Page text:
Additionally, textures can:

  • Evoke a specific mood or aesthetic: Different textures convey edginess, elegance, warmth, or depth depending on the context, texture type, and color palette.

  • Enhance the visual interest of the design: Textures add complexity and richness to a pattern when used appropriately, making it more visually appealing and preventing it from feeling flat or dull.

  • Create a sense of cohesion: The strategic use of texture can tie together different elements within a pattern, creating a harmonious and balanced design that feels like it belongs together.

  • Emphasize or soften motifs: The use of texture can draw attention to specific elements within the design or soften the edges of bold motifs, making the pattern feel more approachable and less harsh.

An example of a floral print with a textured ground and motifs

Remember, the ground aesthetic you choose can significantly affect the overall vibe of your pattern, so play around and find the perfect balance for your vision! We’ll be talking more about color as it relates to patterns next week, so stay tuned for the full four-part series where we outline how to create a custom print.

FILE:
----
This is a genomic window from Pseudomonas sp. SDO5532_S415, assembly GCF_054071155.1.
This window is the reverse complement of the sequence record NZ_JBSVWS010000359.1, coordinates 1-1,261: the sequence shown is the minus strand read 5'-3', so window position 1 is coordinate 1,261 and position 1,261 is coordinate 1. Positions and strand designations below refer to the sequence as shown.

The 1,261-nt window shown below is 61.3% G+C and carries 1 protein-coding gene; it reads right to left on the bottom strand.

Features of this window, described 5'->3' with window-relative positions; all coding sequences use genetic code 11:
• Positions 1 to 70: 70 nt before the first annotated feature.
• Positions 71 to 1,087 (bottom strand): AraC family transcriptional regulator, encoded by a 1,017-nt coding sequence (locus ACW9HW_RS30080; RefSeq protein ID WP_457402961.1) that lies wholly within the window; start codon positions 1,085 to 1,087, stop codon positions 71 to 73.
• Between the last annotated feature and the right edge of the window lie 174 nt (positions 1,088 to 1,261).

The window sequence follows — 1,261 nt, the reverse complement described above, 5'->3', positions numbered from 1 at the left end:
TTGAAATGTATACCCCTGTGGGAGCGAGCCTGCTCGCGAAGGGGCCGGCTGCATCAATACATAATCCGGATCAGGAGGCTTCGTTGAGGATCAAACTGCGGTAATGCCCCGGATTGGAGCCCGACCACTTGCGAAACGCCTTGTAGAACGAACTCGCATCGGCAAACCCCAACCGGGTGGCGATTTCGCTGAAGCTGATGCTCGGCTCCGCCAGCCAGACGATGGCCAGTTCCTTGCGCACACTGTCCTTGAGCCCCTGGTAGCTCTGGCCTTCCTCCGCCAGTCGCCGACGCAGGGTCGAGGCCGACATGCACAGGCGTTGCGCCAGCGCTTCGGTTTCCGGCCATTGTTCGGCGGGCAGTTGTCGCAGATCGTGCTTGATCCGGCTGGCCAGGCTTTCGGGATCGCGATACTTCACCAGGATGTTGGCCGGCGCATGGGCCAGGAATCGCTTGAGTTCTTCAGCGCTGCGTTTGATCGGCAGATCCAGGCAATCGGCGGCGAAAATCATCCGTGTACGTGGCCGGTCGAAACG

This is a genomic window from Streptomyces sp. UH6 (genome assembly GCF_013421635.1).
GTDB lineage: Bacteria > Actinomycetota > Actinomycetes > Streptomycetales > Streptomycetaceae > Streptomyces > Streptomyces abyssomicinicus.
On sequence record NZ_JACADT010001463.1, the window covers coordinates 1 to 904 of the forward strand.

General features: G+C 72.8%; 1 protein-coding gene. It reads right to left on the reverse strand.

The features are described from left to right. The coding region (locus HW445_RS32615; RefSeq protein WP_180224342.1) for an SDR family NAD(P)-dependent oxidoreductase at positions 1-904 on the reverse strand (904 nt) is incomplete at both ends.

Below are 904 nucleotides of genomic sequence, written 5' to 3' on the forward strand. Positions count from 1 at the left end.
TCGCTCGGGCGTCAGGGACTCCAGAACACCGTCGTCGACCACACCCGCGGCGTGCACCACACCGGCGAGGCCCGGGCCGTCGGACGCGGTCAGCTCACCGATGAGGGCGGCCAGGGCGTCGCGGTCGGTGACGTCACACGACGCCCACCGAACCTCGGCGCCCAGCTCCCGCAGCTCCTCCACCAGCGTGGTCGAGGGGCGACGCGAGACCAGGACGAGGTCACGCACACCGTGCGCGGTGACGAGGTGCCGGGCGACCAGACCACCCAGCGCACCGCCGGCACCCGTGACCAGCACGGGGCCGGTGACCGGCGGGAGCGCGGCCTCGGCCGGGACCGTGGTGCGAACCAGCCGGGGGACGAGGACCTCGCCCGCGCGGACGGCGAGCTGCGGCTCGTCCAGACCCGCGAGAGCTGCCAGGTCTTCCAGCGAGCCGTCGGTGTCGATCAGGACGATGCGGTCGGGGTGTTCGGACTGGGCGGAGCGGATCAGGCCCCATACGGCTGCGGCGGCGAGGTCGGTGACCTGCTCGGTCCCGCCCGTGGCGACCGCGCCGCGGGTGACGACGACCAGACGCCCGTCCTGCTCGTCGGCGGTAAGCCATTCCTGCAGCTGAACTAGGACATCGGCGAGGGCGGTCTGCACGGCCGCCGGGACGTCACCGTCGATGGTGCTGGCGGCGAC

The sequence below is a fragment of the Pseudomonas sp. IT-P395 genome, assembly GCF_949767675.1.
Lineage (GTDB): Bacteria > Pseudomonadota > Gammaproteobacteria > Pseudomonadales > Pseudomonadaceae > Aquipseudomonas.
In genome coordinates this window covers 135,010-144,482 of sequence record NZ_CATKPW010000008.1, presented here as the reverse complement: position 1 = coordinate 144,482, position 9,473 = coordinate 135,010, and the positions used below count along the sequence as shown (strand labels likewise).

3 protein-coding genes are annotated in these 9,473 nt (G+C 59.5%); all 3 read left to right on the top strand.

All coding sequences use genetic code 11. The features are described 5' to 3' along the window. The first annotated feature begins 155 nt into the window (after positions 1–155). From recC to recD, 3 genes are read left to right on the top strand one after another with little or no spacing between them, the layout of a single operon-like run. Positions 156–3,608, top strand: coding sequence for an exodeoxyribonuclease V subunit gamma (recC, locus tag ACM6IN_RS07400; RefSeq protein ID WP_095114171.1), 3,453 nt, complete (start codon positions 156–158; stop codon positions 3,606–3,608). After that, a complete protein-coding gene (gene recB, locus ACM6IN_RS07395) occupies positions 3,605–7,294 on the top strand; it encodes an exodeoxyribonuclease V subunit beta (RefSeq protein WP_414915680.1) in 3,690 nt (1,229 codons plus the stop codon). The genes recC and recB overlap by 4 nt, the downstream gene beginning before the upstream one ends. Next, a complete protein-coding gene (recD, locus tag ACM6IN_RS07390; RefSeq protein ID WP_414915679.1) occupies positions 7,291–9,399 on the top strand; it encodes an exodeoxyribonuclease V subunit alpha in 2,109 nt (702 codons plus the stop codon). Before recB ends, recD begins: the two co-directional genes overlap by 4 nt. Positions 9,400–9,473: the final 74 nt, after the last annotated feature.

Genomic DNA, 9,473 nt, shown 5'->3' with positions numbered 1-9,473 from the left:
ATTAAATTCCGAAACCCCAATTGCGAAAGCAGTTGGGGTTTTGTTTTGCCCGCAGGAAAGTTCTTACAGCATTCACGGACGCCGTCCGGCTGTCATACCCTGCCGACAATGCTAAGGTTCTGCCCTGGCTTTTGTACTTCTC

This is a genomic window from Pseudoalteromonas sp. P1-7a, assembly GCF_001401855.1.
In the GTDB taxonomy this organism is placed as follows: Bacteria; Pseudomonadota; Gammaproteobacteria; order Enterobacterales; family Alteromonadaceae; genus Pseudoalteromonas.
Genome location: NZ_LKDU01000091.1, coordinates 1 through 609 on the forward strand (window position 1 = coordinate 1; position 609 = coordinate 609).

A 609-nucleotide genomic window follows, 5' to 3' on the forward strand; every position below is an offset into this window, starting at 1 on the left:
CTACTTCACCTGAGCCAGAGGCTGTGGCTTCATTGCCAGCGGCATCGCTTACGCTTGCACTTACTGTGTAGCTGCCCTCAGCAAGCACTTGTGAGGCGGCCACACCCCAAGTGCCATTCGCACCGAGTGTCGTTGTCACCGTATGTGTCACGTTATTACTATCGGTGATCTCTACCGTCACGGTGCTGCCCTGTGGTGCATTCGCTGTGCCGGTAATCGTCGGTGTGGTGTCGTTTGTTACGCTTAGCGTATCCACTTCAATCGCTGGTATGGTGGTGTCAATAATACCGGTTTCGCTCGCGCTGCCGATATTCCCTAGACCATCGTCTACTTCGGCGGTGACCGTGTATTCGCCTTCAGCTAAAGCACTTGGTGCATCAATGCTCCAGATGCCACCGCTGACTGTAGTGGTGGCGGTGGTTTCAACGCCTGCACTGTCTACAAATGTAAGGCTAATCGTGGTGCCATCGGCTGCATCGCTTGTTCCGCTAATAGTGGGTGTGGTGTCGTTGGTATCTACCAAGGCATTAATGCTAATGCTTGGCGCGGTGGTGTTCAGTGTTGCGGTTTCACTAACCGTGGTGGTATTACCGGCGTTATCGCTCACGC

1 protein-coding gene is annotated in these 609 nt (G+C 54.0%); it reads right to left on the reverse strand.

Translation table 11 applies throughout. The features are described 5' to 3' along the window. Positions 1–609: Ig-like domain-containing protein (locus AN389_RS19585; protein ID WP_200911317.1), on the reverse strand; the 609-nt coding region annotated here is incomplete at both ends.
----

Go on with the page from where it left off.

P.S. You can decide to add texture once your design is 90% done–it doesn't need to be something 100% figured out at stage #1 of the design process. A beautiful part of surface pattern design is that it's easy to add texture to flat designs once you're in the final stages. In fact, it can sometimes be the finishing touch to make your print picture perfect.